The rate of conservation of a gene in evolution is believed to be correlated with its biological importance. Recent studies have devised various conservation measures for genes and have shown that they are correlated with several biological characteristics of functional importance. Specifically, the state-of-the-art propensity for gene loss (PGL) measure was shown to be strongly correlated with gene essentiality and its number of protein–protein interactions (PPIs). The observed correlation between conservation and functional importance varies however between conservation measures, underscoring the need for accurate and general measures for the rate of gene conservation. Here we develop a novel maximum-likelihood approach to computing the rate in which a gene is lost in evolution, motivated by the same principles as those underlying PGL. However, in difference to PGL which considers only the most parsimonious ancestral states of the internal nodes of the phylogenetic tree relating the species, our approach weighs in a probabilistic manner all possible ancestral states, and includes the branch length information as part of the probabilistic model. In application to data of 16 eukaryotic genomes, our approach shows higher correlations with experimental data than PGL, including data on gene lethality, level of connectivity in a PPI network and coherence within functionally related genes.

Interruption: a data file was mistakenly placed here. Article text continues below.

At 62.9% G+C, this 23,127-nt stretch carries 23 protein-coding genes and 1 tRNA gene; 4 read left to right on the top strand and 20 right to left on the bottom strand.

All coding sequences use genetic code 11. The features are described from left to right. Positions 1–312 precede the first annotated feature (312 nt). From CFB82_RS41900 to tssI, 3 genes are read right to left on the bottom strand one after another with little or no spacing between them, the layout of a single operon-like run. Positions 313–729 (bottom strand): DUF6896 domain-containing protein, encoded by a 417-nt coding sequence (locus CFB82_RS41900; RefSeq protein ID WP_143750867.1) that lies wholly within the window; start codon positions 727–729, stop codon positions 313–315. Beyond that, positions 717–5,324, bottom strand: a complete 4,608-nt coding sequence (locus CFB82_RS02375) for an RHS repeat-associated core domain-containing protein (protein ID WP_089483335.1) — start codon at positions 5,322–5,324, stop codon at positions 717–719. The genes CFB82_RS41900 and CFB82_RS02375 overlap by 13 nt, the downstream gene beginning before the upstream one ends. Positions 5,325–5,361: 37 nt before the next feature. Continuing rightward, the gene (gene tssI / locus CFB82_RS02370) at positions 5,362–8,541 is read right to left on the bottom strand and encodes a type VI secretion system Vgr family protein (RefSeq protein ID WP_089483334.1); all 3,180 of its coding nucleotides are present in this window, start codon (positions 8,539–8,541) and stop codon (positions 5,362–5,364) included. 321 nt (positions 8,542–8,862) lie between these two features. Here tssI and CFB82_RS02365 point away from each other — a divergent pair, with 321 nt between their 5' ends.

Pathogens have represented an important selective force during the adaptation of modern human populations to changing social and other environmental conditions. The evolution of the immune system has therefore been influenced by these pressures. Genomic scans have revealed that immune system is one of the functions enriched with genes under adaptive selection.